The company is creating new investment opportunities for retail investors (who have hitherto been unable to access this market), institutional investors, as well as other real estate companies. Many people are interested in local real estate investment, and Fundrise has used technology and the crowdfunding platform to enable them to do precisely that.
How the Fundraising Happened
Renren, which has invested around $70 million in SoFi, a peer-to-peer site catering to the student loan market, gave the largest share of the $31 million funding for Fundrise after completing a survey of the real estate crowdfunding market. The other investors came on board after strengthening relationships with other like-minded investors such as Martin S. Burger, and Tal Kerret, CEO and Chief Investment Officer of Silverstein respectively. Burger and Kerret said that they had been impressed with the vision and execution of the Miller brothers and Kerret has now joined the Board of Directors.
Current State of Crowdfunding Regulations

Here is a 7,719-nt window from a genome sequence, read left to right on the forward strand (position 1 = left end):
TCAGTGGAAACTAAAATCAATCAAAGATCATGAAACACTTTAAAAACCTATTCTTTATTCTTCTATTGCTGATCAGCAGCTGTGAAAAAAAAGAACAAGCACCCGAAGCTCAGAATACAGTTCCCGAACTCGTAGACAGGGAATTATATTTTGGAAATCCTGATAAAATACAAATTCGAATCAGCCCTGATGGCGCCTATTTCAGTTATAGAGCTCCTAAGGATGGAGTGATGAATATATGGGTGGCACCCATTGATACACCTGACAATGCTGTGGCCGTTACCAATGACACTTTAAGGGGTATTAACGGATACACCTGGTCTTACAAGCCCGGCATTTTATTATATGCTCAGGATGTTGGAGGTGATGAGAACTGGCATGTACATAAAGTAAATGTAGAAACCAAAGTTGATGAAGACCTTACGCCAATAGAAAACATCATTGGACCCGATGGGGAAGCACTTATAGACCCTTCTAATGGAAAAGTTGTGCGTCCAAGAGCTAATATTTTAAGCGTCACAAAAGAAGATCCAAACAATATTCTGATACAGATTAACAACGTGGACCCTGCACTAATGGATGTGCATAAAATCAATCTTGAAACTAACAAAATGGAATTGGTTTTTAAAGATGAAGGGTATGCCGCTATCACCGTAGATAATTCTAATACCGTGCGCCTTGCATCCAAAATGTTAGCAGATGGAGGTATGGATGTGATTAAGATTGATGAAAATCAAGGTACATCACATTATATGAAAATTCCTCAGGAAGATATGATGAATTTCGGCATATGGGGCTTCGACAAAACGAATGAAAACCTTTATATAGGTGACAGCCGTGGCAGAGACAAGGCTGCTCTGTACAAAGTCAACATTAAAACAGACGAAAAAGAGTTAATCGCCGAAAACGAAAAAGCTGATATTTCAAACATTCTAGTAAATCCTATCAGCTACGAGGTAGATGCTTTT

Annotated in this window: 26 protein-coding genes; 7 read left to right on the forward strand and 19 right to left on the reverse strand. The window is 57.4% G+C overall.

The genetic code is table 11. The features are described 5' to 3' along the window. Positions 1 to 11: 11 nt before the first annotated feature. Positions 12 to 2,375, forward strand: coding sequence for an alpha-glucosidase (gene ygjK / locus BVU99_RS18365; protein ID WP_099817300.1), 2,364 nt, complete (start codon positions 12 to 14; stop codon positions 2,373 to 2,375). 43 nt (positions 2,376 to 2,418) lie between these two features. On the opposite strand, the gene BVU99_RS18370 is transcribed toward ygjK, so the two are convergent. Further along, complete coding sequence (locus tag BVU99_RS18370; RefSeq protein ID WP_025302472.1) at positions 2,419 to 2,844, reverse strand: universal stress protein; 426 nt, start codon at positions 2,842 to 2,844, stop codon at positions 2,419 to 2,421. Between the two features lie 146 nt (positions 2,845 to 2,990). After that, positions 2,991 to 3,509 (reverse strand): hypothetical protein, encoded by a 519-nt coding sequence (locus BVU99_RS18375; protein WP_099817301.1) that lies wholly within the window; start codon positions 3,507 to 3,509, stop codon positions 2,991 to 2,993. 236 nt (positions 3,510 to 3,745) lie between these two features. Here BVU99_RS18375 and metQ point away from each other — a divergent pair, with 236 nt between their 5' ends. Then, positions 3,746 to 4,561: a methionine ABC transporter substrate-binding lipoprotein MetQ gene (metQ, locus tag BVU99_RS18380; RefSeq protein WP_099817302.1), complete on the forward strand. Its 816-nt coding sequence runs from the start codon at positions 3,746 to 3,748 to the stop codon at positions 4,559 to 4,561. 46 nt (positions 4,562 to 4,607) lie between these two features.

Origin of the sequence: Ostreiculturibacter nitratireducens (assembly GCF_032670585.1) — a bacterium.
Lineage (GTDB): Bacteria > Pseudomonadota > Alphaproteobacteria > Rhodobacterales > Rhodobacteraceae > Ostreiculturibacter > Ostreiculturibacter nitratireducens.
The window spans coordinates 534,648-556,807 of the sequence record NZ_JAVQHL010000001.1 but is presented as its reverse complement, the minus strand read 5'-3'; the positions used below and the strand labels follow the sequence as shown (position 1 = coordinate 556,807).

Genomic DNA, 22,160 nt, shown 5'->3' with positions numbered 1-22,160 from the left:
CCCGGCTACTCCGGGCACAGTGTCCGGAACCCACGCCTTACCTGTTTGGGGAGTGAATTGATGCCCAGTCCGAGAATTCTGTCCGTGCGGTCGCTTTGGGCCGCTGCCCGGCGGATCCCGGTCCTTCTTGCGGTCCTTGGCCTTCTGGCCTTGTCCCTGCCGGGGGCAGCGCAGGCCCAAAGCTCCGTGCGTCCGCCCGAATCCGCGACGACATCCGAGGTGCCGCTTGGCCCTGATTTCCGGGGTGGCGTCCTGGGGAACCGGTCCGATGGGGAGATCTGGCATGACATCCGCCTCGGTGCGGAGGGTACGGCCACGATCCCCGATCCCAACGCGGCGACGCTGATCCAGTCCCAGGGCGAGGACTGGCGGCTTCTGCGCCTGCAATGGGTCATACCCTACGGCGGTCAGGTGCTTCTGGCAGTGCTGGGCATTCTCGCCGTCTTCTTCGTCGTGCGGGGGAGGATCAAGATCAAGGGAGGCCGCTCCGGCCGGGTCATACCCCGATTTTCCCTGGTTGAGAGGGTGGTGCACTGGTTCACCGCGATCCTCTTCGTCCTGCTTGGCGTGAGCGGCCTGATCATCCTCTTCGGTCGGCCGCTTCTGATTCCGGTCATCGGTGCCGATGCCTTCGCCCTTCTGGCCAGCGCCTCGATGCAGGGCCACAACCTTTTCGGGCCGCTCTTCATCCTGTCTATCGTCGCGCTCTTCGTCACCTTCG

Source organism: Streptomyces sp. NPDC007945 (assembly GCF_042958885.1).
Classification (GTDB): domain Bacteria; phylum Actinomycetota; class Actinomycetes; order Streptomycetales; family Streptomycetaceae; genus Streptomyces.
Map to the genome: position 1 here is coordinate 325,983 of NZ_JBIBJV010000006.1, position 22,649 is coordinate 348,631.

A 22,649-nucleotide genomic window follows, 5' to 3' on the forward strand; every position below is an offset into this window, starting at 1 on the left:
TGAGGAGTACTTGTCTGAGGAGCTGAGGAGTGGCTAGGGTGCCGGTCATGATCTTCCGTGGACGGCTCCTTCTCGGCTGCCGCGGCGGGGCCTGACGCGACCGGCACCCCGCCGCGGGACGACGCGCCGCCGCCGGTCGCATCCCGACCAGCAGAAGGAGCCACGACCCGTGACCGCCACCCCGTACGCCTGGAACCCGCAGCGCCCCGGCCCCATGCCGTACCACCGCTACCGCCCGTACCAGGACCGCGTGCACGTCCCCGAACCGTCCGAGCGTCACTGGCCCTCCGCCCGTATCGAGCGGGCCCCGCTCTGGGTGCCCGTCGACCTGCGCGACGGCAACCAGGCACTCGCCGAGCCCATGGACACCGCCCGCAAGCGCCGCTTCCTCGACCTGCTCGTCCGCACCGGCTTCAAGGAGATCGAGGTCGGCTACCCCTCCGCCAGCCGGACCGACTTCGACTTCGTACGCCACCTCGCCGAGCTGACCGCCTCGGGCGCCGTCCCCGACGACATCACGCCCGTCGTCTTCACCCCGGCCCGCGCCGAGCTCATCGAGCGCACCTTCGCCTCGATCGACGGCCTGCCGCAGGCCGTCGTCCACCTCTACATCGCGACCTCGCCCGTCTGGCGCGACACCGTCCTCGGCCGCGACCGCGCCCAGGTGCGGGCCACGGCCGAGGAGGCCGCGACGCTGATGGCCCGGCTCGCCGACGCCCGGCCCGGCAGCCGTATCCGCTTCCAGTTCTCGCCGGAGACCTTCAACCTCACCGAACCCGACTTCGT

On April 10, 2014, the Securities and Exchange Commission Investor Advisory Committee released six recommendations related to the crowdfunding regulations proposed by the SEC. The recommendations will make it necessary for the SEC to rewrite some regulations and make it more difficult, as a measure of investor protection, for small investors to participate in crowdfunding. FA magazine has reported that the rules are not likely to be in place until late 2014 because more action is required from the SEC and the Financial Industry Regulatory Authority (FINRA). It has relied on the TheCorporateCounsel.net blog which states that FINRA still has to create a regulatory system for funding portals while the SEC is still developing the rules. As a result, the ability to carry out exempt crowdfunding remains restricted. The SEC regulations are expected to set the standards for allowing non-accredited investors to invest in crowdfunding offerings subject to a limit of $1 million over a rolling period of 12 months, as well as dollar limits on positions.